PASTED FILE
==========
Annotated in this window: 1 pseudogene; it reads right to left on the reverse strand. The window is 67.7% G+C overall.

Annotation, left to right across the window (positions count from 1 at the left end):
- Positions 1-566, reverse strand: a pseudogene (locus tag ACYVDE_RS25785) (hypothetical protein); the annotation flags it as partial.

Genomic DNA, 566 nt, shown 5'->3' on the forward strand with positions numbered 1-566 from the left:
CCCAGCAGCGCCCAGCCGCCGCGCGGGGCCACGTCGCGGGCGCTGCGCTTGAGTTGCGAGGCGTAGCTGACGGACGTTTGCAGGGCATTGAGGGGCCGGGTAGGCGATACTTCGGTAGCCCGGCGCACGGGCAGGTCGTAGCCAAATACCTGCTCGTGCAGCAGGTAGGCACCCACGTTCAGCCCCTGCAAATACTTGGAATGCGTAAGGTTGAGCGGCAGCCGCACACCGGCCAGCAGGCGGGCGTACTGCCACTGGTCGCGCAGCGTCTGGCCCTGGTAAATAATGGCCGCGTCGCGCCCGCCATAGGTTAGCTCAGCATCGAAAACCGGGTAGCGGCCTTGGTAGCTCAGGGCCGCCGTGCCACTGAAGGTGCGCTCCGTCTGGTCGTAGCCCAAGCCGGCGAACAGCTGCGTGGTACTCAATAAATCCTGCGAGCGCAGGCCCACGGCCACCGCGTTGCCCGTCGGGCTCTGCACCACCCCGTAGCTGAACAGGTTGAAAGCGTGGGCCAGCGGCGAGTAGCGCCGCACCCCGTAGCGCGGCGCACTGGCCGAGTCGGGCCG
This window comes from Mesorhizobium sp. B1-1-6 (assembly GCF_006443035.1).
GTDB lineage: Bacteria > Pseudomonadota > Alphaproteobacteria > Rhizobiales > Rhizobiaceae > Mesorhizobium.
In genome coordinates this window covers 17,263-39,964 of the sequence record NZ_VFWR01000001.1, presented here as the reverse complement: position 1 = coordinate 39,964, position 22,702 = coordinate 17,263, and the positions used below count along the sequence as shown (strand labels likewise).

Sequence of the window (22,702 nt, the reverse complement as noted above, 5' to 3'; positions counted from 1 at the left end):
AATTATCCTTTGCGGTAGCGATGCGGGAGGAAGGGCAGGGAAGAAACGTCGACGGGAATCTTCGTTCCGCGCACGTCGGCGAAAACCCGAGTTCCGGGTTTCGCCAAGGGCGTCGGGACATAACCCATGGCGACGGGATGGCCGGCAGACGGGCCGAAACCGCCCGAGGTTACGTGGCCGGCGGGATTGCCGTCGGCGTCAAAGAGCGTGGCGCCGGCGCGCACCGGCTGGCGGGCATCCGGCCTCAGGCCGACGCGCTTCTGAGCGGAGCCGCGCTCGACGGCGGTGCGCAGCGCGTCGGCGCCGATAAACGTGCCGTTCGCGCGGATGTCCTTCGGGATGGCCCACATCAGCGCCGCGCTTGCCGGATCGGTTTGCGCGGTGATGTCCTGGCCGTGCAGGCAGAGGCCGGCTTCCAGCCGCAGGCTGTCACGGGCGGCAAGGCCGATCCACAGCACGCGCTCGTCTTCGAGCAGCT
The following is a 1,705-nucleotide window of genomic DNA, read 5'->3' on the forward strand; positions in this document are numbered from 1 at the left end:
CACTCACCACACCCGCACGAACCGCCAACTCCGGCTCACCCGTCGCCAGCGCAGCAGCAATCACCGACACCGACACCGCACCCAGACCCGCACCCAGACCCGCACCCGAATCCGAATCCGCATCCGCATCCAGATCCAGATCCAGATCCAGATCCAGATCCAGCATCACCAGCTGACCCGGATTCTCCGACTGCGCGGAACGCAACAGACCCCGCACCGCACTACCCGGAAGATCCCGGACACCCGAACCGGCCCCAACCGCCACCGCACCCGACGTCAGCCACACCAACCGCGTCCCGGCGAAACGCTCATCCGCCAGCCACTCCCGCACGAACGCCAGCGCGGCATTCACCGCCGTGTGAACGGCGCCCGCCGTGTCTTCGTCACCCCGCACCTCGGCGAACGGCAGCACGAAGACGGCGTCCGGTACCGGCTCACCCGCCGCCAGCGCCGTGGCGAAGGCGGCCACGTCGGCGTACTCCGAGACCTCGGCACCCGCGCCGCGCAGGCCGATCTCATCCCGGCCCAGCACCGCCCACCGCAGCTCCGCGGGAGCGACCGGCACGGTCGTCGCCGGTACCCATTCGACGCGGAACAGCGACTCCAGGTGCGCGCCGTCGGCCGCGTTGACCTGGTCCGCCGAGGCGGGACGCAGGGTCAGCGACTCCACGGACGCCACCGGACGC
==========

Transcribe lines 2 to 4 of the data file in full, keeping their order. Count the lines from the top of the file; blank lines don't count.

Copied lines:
Annotation, left to right across the window (positions count from 1 at the left end):
- Positions 1-566, reverse strand: a pseudogene (locus tag ACYVDE_RS25785) (hypothetical protein); the annotation flags it as partial.

Genomic DNA, 566 nt, shown 5'->3' on the forward strand with positions numbered 1-566 from the left: